How to Replace an Air Filter

You may think, especially when it comes to cars, that the most expensive or the hardest to replace parts, are the most important parts. While this sounds accurate, there are actually many relatively easy and inexpensive to replace parts in your car that are extremely important. One of these parts would be the air filter. An air filter is exactly what it sounds like, and whether you are driving a family van, a sports car, or a beat up commuter, the air filter is one of the car universe’s great equalizers.

It doesn’t matter what you are driving, but if you have and old or clogged air filter, then your car most likely is not driving at its peak performance, and it can actually be hurting from bad air filter. Fortunately, though the air filter is an important part to replace on a regular basis, it is pretty inexpensive and can be replaced in your own driveway. Take a look at this easy to follow, step-by-step process, to replace your air filter.

  • First, gather the necessary tools for this project. You will only need a couple screwdrivers, one Phillip’s head and the other a flat head, and the new air filter. You can normally find which one is made for your car at your local autoparts store or from a reputable car parts website.
  • Second, after opening the hood of your vehicle, you will probably find the air filter in a black case near the top-center of the engine. Some vehicles have the air filter case off to the side though. The case will have a couple metal clips latching itself closed. Open these clips using the flat-head screwdriver. If there are no clips, it probably means the filter case is being held closed by screws, which means you may need to use a Phillip’s head screwdriver to open it.
  • Third, you should see the now dirty and old filter inside the case. It should look like the new one you bought, though it may be a different shade now, to say the least. Go ahead and pull that out, making sure no small elements inside the filter fall out.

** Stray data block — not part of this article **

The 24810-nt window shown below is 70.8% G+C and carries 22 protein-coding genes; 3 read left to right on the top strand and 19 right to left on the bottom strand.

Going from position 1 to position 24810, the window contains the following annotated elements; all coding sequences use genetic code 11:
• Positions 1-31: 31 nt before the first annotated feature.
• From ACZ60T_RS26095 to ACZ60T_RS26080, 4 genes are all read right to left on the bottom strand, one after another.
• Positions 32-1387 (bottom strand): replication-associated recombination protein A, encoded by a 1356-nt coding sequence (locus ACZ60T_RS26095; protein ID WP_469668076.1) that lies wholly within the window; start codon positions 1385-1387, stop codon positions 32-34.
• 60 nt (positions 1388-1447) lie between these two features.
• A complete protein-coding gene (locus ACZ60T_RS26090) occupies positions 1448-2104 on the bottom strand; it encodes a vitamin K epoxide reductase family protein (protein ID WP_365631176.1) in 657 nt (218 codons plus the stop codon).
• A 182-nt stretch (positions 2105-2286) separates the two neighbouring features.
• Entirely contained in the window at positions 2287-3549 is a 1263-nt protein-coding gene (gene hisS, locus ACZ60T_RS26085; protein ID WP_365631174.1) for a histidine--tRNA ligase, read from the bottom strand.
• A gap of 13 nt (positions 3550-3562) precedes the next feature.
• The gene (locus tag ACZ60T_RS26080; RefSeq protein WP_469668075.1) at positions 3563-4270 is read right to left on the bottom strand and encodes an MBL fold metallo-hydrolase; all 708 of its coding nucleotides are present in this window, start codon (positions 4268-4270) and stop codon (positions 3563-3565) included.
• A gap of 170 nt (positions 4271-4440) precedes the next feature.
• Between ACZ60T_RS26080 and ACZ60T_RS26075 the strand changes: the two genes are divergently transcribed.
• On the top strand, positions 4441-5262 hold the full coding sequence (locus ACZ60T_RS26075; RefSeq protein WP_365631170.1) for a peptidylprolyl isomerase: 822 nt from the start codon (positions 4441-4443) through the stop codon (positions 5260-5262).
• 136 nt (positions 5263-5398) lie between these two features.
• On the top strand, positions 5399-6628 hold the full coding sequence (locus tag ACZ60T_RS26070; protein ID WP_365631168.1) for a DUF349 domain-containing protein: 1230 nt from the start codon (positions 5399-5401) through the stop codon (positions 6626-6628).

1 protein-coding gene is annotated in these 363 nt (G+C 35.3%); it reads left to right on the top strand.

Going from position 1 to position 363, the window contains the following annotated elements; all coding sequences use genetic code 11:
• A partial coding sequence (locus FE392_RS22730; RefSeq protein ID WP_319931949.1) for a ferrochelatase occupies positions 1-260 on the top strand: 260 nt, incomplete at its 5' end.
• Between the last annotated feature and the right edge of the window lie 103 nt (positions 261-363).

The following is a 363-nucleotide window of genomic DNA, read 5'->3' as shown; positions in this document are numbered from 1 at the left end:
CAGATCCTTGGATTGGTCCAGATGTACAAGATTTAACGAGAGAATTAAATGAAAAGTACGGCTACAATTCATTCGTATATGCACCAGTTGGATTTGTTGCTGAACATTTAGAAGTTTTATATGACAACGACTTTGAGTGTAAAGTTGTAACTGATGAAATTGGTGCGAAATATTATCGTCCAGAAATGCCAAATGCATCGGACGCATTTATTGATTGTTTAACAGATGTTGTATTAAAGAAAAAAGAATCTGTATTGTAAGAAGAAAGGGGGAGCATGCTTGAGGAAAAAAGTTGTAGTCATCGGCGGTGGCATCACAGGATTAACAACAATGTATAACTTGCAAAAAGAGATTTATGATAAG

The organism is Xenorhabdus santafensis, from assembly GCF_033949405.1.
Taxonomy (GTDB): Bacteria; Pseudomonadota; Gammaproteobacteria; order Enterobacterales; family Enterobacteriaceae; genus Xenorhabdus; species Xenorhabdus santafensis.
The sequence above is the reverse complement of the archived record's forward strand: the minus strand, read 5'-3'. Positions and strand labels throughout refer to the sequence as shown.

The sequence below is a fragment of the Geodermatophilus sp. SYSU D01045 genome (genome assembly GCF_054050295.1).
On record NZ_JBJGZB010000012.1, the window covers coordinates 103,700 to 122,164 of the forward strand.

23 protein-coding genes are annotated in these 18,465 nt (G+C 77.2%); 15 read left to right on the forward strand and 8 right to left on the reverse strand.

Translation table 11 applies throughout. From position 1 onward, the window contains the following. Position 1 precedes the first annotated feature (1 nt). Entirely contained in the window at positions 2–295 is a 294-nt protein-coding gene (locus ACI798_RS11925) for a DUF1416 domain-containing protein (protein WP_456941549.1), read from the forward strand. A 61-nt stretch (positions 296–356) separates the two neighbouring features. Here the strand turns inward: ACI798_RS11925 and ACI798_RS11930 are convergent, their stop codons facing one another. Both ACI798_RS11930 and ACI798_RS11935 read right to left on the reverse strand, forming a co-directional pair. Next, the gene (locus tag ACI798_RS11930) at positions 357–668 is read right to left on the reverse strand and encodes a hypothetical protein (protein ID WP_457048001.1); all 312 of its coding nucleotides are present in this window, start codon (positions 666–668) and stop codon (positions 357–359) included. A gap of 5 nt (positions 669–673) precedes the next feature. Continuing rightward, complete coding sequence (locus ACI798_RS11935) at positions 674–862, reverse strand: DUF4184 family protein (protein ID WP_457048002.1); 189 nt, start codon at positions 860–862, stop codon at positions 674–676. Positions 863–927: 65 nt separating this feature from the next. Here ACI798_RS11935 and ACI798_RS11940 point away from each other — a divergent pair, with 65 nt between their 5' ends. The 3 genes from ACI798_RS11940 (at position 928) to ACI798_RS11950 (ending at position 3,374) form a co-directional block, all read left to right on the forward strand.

• Fourth, before completely replacing the filter with a new one, you can do this when checking whether it is time to replace it or not as well, hold the original filter up to the light. Check to see if it needs to be replaced by bending it back and forth, seeing if there are any clean spots. After a year or 12,000 miles, you probably won’t see any clean spots, and will confirm the needed replacement.
    • Pro Tip: Never ever use compressed air to “clean” a clogged air filter. This is actually worse for your engine than a dirty air filter, as it no longer protects your engine from airborne abrasives. If you must, you can shake excess dust out of a filter, but a dirty filter should be replaced. Consider buying a washable pre-filter if you live in an exceptionally dusty area.
  • Fifth, you are now ready to set the new filter in. Make sure the filter is going in the right way and fitting correctly before closing the box. If it looks settled and ready to filter, then you can latch the box closed and call it a day! Remember to retrieve the screwdrivers from under the hood before closing it.

These quick and easy steps will help you in replacing an important part of your car. Replacing the air filter yourself will save you money as well, so you don’t have to pay labor for a project you are very capable of doing yourself! Those this project may seem irrelevant, keeping your vehicle maintained with both the big projects and the little ones, will make your engine run for the many miles ahead. Giving you a dependable, healthy vehicle, no matter what you drive.

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